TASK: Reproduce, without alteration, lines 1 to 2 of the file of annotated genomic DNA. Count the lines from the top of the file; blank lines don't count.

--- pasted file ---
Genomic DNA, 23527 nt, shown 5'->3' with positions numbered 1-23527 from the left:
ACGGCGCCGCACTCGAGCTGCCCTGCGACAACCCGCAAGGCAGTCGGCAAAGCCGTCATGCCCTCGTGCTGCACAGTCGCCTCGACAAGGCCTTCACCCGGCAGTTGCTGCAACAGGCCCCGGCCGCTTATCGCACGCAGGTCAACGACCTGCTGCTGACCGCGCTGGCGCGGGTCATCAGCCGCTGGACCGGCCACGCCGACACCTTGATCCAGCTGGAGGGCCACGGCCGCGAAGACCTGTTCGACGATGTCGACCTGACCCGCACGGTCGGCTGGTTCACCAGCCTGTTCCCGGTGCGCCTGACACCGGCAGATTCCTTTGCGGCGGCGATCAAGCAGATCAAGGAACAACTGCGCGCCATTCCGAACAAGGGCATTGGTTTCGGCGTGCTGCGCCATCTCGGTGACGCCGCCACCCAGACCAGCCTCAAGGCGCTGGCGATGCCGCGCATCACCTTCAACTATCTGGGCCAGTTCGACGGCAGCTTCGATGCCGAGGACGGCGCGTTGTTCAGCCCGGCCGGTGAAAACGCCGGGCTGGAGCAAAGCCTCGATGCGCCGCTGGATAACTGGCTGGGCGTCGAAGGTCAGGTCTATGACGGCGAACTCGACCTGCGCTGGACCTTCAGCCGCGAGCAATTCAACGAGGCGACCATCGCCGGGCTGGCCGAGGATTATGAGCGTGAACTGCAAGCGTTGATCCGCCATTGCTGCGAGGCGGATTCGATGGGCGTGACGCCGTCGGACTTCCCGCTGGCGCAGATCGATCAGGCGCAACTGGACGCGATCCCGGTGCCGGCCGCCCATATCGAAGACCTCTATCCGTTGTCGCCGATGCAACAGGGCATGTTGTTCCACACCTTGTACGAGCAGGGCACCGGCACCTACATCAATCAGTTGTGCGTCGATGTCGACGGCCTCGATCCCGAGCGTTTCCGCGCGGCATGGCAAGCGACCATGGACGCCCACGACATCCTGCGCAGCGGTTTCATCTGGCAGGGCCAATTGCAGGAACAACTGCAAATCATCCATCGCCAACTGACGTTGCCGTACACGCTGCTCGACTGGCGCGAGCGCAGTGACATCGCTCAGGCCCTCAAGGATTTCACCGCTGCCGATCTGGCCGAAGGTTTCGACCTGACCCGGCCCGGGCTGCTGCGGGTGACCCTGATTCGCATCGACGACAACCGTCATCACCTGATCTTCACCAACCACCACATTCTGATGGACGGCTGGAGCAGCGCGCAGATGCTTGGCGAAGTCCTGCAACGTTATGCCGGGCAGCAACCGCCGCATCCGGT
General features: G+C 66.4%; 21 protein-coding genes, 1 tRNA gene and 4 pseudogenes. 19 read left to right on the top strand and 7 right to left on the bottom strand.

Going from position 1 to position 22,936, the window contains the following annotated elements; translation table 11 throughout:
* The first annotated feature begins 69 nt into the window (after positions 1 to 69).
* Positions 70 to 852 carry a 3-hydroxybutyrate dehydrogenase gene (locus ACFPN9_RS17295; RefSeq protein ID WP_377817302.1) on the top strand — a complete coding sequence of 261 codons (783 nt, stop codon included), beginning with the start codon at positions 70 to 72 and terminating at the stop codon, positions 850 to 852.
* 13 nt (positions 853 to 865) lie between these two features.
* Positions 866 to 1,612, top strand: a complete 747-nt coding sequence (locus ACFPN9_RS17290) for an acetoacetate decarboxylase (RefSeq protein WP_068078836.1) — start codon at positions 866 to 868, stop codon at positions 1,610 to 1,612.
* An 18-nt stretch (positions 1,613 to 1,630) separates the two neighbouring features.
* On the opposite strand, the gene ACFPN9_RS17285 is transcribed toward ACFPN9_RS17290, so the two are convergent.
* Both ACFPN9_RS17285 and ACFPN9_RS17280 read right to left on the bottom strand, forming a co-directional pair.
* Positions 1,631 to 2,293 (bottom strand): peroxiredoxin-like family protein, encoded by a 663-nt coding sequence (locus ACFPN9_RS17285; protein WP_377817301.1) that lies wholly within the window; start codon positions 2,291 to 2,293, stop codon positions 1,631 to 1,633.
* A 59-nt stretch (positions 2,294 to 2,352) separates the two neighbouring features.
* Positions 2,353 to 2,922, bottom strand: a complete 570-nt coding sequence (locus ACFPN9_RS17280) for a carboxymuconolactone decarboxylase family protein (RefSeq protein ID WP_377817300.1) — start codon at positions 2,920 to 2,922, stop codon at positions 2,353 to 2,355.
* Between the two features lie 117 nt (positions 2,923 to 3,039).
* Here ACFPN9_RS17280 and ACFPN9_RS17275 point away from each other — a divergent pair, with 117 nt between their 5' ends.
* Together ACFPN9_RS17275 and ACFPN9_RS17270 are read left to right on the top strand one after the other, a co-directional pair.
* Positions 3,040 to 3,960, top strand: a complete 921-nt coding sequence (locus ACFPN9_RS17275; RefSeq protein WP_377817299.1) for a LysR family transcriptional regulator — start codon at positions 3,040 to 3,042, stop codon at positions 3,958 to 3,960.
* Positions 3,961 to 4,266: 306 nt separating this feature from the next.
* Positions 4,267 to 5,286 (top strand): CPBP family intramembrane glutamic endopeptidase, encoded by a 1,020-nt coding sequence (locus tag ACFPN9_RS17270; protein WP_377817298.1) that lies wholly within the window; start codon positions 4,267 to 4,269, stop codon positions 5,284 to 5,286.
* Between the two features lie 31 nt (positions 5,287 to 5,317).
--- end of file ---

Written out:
Genomic DNA, 23527 nt, shown 5'->3' with positions numbered 1-23527 from the left:
ACGGCGCCGCACTCGAGCTGCCCTGCGACAACCCGCAAGGCAGTCGGCAAAGCCGTCATGCCCTCGTGCTGCACAGTCGCCTCGACAAGGCCTTCACCCGGCAGTTGCTGCAACAGGCCCCGGCCGCTTATCGCACGCAGGTCAACGACCTGCTGCTGACCGCGCTGGCGCGGGTCATCAGCCGCTGGACCGGCCACGCCGACACCTTGATCCAGCTGGAGGGCCACGGCCGCGAAGACCTGTTCGACGATGTCGACCTGACCCGCACGGTCGGCTGGTTCACCAGCCTGTTCCCGGTGCGCCTGACACCGGCAGATTCCTTTGCGGCGGCGATCAAGCAGATCAAGGAACAACTGCGCGCCATTCCGAACAAGGGCATTGGTTTCGGCGTGCTGCGCCATCTCGGTGACGCCGCCACCCAGACCAGCCTCAAGGCGCTGGCGATGCCGCGCATCACCTTCAACTATCTGGGCCAGTTCGACGGCAGCTTCGATGCCGAGGACGGCGCGTTGTTCAGCCCGGCCGGTGAAAACGCCGGGCTGGAGCAAAGCCTCGATGCGCCGCTGGATAACTGGCTGGGCGTCGAAGGTCAGGTCTATGACGGCGAACTCGACCTGCGCTGGACCTTCAGCCGCGAGCAATTCAACGAGGCGACCATCGCCGGGCTGGCCGAGGATTATGAGCGTGAACTGCAAGCGTTGATCCGCCATTGCTGCGAGGCGGATTCGATGGGCGTGACGCCGTCGGACTTCCCGCTGGCGCAGATCGATCAGGCGCAACTGGACGCGATCCCGGTGCCGGCCGCCCATATCGAAGACCTCTATCCGTTGTCGCCGATGCAACAGGGCATGTTGTTCCACACCTTGTACGAGCAGGGCACCGGCACCTACATCAATCAGTTGTGCGTCGATGTCGACGGCCTCGATCCCGAGCGTTTCCGCGCGGCATGGCAAGCGACCATGGACGCCCACGACATCCTGCGCAGCGGTTTCATCTGGCAGGGCCAATTGCAGGAACAACTGCAAATCATCCATCGCCAACTGACGTTGCCGTACACGCTGCTCGACTGGCGCGAGCGCAGTGACATCGCTCAGGCCCTCAAGGATTTCACCGCTGCCGATCTGGCCGAAGGTTTCGACCTGACCCGGCCCGGGCTGCTGCGGGTGACCCTGATTCGCATCGACGACAACCGTCATCACCTGATCTTCACCAACCACCACATTCTGATGGACGGCTGGAGCAGCGCGCAGATGCTTGGCGAAGTCCTGCAACGTTATGCCGGGCAGCAACCGCCGCATCCGGT